What Is The Most Difficult In Offshore App Development

What Is The Most Difficult In Offshore App Development

If you are thinking about using an offshore development team to build the app you are probably wondering what is the most difficult thing when managing offshore app development? By far, the hardest problem is the communication gap. Other problems include time zone differences, cultural issues, lack of business context, and offshore team feeling alienated from the rest of the team.

Communication Gap

There are two main communication issues that the client faces when working with offshore development teams:

1. Language/accent

If you live in the US and employ a team from a country where English is not a primary language, chances are high that most team members are going to have limited language skills, or their accents may be too thick to understand.

That’s why when hiring developers, I always reject those who are not proficient enough even if they have superior technical skills. But if the team is already formed, there are ways to reduce language related issue. Click here for more information.

2. Client has unclear goals

You are not the only one who may have trouble understanding the team members. Offshore teams cite clients’ inability to explain their goals as a top communication issue.

Ability to quickly change the direction of the product is the main advantage of startups over established companies. While big companies hate uncertainty, startups succeed when they embrace it.

There is a methodology designed to build products when it is not clear what should they look at the end. This methodology is called Agile. Fundamentally, Agile is a collection of base principles and there are several processes that were built to make Agile useful. My favorite is Agile Scrum.

If you never used it before I suggest to find videos on YouTube and learn basic principles. The main parts of Agile Scrum are sprints and daily scrum meetings. Sprint is a defined interval during which the team commits to deliver something. Sprint intervals are always the same. They can range from 1 week to 1 month.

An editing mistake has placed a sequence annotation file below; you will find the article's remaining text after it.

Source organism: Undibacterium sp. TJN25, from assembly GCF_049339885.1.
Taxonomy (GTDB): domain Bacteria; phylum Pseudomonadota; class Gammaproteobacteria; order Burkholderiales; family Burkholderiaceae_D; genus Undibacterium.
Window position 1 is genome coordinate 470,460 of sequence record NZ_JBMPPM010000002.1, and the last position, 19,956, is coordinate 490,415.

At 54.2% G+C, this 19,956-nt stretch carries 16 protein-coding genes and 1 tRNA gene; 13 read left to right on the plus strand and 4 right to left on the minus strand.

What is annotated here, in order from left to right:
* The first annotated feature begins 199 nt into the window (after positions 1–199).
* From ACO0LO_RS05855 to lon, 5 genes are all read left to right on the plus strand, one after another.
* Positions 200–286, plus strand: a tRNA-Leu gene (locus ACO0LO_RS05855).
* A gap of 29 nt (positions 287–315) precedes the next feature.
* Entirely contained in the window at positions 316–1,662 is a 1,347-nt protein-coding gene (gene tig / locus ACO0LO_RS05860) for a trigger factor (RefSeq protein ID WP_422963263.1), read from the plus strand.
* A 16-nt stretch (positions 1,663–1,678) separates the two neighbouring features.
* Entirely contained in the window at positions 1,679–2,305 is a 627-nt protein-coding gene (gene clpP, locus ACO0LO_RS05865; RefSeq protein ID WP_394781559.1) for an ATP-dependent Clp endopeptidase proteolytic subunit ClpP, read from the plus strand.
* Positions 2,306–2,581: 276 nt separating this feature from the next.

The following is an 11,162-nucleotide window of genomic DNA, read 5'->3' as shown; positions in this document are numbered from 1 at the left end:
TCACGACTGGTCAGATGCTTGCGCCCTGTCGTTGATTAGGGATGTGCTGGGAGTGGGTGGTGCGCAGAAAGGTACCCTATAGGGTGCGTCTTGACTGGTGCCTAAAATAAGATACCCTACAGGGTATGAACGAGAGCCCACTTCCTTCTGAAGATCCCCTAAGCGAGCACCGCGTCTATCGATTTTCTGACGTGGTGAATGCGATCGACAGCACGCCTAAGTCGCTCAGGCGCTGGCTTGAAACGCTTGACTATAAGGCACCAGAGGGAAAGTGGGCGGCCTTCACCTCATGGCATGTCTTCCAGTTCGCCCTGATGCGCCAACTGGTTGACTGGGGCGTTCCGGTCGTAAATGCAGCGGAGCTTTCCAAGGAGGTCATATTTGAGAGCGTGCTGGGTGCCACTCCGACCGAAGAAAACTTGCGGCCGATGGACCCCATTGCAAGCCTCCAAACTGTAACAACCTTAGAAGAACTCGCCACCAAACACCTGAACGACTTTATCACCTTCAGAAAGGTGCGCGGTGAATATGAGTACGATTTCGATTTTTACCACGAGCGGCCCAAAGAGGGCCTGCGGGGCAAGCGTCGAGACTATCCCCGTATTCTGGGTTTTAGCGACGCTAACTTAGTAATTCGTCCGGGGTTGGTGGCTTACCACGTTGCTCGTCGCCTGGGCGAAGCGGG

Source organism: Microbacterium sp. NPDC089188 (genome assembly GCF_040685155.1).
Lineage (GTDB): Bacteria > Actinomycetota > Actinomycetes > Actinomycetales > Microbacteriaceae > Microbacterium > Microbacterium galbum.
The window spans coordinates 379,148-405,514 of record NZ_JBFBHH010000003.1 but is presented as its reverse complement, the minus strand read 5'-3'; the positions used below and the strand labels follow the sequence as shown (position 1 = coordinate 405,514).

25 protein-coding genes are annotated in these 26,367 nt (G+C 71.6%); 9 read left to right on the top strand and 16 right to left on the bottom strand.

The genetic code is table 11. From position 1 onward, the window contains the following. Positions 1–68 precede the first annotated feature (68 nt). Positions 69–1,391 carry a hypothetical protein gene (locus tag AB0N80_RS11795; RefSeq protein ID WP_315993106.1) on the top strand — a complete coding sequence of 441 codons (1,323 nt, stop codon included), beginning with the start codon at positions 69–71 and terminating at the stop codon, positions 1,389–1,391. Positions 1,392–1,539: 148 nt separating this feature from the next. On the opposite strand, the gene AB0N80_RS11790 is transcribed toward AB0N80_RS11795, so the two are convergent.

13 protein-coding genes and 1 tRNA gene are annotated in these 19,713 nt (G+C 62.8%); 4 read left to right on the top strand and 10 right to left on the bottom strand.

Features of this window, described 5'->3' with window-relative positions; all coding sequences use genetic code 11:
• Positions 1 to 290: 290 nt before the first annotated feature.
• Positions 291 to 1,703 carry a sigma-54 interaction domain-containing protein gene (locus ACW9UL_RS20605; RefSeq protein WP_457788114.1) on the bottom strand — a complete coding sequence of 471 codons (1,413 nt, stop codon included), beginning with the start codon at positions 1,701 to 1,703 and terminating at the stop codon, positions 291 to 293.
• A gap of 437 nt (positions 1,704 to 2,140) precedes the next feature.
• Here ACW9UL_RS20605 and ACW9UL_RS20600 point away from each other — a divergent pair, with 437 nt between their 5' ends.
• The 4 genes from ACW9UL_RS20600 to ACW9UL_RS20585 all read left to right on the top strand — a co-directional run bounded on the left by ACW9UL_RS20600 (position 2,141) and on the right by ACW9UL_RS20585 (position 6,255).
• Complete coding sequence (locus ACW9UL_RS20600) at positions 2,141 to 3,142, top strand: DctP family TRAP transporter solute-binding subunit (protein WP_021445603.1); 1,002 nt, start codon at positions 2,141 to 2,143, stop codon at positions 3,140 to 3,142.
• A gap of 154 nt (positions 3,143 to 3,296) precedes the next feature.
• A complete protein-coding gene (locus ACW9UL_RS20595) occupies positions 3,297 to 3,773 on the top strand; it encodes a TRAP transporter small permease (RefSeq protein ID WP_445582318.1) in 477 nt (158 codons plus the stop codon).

You may need to experiment with your team to find what works best for you. When I was managing both offshore and onshore teams, I used different sprints with both teams: 1-week sprints with offshore team and 2 weeks with onsite.

Daily scrums are short status meetings when each team member reports what she did yesterday, what she plans to do today and if there are any blocking issues. Your goal as a manager to remove blocks.

When used properly Agile Scrum can help you to clearly communicate current goals, control development velocity and keep iterating your idea. To make sure that everyone is on the same page I suggest investing in Agile Project management tools.

There are many project management tools and many of them are free (they may have premium paid features).

Examples are:

Time Zone Differences

By definition, all offshore teams located in foreign countries and some of them can be pretty far from your home. For instance, the time difference between me and my team in the Philippines is 12-13 hours (depends on daylight savings time). When it is 9 am in Washington, DC it is 9 pm in Manila.

This time difference may or may not be an issue for you. If you have a full-time job and work on the next big thing at night from 9 am till 12 am, then having the offshore team 12 hours away is actually good.

Your evenings are mornings for them, so if you have proper communication tools, e.g. Slack, you can overlap for 3-4 hours. I always suggest having at least a couple hours overlap between onsite and offshore teams if possible.

However, when the onsite product and offshore development teams are separated by many zones, simple clarifications can take a day to resolve. To solve this problem, I often assign multiple tasks to each engineer and define each task priority. Developers know if they get stuck on a task with the highest priority and they need clarifications from me before they can move on, they can switch to the next task until next daily scrum.